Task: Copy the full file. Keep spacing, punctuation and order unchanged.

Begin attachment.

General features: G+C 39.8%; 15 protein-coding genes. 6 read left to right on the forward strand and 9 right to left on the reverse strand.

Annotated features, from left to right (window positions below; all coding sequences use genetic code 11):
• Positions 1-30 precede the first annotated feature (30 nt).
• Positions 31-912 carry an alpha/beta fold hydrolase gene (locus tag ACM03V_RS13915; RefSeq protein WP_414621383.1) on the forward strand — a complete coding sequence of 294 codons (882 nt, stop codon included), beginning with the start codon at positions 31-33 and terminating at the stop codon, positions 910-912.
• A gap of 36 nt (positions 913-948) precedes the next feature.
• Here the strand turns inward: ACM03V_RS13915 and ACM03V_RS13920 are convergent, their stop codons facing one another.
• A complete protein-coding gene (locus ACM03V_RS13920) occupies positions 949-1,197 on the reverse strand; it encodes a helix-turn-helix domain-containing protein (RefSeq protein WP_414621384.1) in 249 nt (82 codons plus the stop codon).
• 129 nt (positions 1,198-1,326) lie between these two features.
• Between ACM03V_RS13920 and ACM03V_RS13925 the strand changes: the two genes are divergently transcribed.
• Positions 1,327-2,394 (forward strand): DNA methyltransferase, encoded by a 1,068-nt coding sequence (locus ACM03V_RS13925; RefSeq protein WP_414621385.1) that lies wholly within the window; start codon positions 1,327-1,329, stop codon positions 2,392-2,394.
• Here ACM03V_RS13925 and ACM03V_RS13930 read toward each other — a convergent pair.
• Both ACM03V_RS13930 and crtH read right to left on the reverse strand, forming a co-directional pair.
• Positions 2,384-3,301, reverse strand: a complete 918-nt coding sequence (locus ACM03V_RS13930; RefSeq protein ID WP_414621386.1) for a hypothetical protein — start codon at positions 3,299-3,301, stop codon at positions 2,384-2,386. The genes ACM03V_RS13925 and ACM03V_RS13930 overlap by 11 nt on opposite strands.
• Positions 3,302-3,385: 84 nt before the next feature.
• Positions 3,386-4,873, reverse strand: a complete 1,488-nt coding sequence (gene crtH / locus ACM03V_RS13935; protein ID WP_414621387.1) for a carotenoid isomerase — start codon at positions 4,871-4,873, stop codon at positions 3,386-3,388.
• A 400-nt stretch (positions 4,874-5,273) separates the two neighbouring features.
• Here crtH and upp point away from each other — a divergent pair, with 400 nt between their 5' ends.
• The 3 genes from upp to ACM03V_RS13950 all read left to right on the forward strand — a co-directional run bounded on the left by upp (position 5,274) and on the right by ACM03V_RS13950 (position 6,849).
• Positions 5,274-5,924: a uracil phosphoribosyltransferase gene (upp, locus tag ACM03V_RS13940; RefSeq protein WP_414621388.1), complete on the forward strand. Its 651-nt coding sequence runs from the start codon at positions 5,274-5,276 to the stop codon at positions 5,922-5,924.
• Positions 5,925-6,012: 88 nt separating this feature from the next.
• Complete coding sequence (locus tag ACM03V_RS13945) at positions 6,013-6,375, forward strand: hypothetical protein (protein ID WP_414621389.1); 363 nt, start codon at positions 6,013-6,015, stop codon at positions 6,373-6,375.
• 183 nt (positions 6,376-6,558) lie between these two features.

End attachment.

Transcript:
General features: G+C 39.8%; 15 protein-coding genes. 6 read left to right on the forward strand and 9 right to left on the reverse strand.

Annotated features, from left to right (window positions below; all coding sequences use genetic code 11):
• Positions 1-30 precede the first annotated feature (30 nt).
• Positions 31-912 carry an alpha/beta fold hydrolase gene (locus tag ACM03V_RS13915; RefSeq protein WP_414621383.1) on the forward strand — a complete coding sequence of 294 codons (882 nt, stop codon included), beginning with the start codon at positions 31-33 and terminating at the stop codon, positions 910-912.
• A gap of 36 nt (positions 913-948) precedes the next feature.
• Here the strand turns inward: ACM03V_RS13915 and ACM03V_RS13920 are convergent, their stop codons facing one another.
• A complete protein-coding gene (locus ACM03V_RS13920) occupies positions 949-1,197 on the reverse strand; it encodes a helix-turn-helix domain-containing protein (RefSeq protein WP_414621384.1) in 249 nt (82 codons plus the stop codon).
• 129 nt (positions 1,198-1,326) lie between these two features.
• Between ACM03V_RS13920 and ACM03V_RS13925 the strand changes: the two genes are divergently transcribed.
• Positions 1,327-2,394 (forward strand): DNA methyltransferase, encoded by a 1,068-nt coding sequence (locus ACM03V_RS13925; RefSeq protein WP_414621385.1) that lies wholly within the window; start codon positions 1,327-1,329, stop codon positions 2,392-2,394.
• Here ACM03V_RS13925 and ACM03V_RS13930 read toward each other — a convergent pair.
• Both ACM03V_RS13930 and crtH read right to left on the reverse strand, forming a co-directional pair.
• Positions 2,384-3,301, reverse strand: a complete 918-nt coding sequence (locus ACM03V_RS13930; RefSeq protein ID WP_414621386.1) for a hypothetical protein — start codon at positions 3,299-3,301, stop codon at positions 2,384-2,386. The genes ACM03V_RS13925 and ACM03V_RS13930 overlap by 11 nt on opposite strands.
• Positions 3,302-3,385: 84 nt before the next feature.
• Positions 3,386-4,873, reverse strand: a complete 1,488-nt coding sequence (gene crtH / locus ACM03V_RS13935; protein ID WP_414621387.1) for a carotenoid isomerase — start codon at positions 4,871-4,873, stop codon at positions 3,386-3,388.
• A 400-nt stretch (positions 4,874-5,273) separates the two neighbouring features.
• Here crtH and upp point away from each other — a divergent pair, with 400 nt between their 5' ends.
• The 3 genes from upp to ACM03V_RS13950 all read left to right on the forward strand — a co-directional run bounded on the left by upp (position 5,274) and on the right by ACM03V_RS13950 (position 6,849).
• Positions 5,274-5,924: a uracil phosphoribosyltransferase gene (upp, locus tag ACM03V_RS13940; RefSeq protein WP_414621388.1), complete on the forward strand. Its 651-nt coding sequence runs from the start codon at positions 5,274-5,276 to the stop codon at positions 5,922-5,924.
• Positions 5,925-6,012: 88 nt separating this feature from the next.
• Complete coding sequence (locus tag ACM03V_RS13945) at positions 6,013-6,375, forward strand: hypothetical protein (protein ID WP_414621389.1); 363 nt, start codon at positions 6,013-6,015, stop codon at positions 6,373-6,375.
• 183 nt (positions 6,376-6,558) lie between these two features.